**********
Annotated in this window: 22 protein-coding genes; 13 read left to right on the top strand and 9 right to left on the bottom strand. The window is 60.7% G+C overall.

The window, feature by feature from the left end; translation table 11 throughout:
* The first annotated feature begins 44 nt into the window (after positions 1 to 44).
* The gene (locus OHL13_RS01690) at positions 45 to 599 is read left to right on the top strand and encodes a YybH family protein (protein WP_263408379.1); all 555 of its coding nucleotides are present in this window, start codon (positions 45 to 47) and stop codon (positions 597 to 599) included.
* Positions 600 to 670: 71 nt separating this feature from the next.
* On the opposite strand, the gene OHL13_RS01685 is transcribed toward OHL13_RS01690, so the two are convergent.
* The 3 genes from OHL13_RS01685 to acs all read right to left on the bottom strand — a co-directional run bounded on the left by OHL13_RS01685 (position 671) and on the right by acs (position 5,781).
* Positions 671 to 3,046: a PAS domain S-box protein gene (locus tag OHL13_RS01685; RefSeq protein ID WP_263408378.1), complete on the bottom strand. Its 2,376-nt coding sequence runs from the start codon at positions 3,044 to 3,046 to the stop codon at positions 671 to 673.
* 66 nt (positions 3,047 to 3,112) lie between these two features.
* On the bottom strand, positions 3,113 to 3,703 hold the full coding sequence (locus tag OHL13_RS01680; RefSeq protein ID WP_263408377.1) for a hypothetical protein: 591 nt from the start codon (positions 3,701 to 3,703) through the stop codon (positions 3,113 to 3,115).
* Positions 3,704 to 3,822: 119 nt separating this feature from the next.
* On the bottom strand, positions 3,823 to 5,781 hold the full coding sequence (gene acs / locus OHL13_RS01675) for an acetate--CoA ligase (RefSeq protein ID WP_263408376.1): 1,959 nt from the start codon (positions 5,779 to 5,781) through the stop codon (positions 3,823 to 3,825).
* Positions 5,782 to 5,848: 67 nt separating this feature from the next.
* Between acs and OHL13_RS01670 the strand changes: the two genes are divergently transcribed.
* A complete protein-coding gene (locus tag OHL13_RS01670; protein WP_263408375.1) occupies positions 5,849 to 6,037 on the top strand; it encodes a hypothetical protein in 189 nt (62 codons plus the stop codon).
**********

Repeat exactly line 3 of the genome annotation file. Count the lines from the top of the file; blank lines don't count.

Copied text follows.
* The first annotated feature begins 44 nt into the window (after positions 1 to 44).